Eventually we went to a jury trial and the hours on the stand were some the most agonizing of my life. Trying to stay objective and professional, tell the facts, good bad or indifferent as I knew them. Trying hard to keep your shit together, this happened on my watch, my job was to keep him safe so he could enjoy a day of skiing with a childhood friend, and in my head the questions swirled what did we miss? What did I miss? Could we have done something different, were we under pressure to open? These questions and many others I can still face myself in the mirror and answer positively that we did our job, we did the best we knew how based on what we knew about that slope. We even did extra that day because we wanted to make sure. But one question still lingers, it won’t go away, I haven’t been able to answer or reconcile it over ten years later.
Why didn’t it kill me? I traversed into the slope almost exactly at the point where the crown was. My tracks and path completely wiped out by the slide. Why didn’t it get me? I was working, I might have been better trained, ready or able to escape the slide, or maybe I would’ve been dead. But that was a risk of the job I understood well and was more than willing to take. I had plenty of close calls and near misses in my patrol career, why wasn’t this one of them?
After the smoke clears and the lawyers, judges and jury go home, you think the pain would start to heal but it doesn’t. The wound is as fresh today as it was that December afternoon. The disbelief that I’m alive and he isn’t. He was married with a young child, I was a professional ski patroller, living my dream job of challenging myself in the mountains, making a reputation of being very good at what I did. Enjoying the challenges of a constantly growing resort and patrol, but mostly I enjoyed the challenge of the snow and the comradery of my fellow patrollers.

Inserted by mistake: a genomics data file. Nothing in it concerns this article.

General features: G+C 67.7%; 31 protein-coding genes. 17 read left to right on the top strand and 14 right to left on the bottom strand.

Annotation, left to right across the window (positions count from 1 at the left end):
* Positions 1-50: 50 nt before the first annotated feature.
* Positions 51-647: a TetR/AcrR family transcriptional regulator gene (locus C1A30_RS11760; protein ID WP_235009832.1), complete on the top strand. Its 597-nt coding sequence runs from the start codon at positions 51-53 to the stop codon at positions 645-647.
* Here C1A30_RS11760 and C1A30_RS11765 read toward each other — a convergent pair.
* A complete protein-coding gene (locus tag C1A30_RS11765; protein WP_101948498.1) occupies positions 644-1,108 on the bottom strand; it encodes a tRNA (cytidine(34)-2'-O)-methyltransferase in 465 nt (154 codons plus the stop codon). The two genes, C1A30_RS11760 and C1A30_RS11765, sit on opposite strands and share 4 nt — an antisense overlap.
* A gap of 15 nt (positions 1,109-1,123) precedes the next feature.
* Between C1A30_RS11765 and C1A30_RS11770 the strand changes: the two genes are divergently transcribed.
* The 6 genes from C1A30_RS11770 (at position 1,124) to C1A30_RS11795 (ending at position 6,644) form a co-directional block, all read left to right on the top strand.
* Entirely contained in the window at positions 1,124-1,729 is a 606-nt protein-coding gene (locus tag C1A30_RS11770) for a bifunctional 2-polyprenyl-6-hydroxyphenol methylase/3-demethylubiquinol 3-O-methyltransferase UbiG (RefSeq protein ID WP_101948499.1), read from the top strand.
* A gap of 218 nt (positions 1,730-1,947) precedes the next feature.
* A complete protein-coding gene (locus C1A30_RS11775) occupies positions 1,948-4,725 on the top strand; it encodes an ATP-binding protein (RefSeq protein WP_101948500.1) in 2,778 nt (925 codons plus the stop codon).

I worked a few more seasons but the thrill was gone. The guilt of surviving was too much, it still is. People who were there, people who know a lot about avalanches remind me of the uncertainty involved in this game. Of our true lack of understanding about what exactly happens in that moment when failure becomes fracture and avalanche occurs. There are plenty of stories of “Post Control Avalanches” in the industry, this one isn’t unique or isolated. Except it is, to me, no one did what I did, no one else lives with the same question and wished it had happened to them.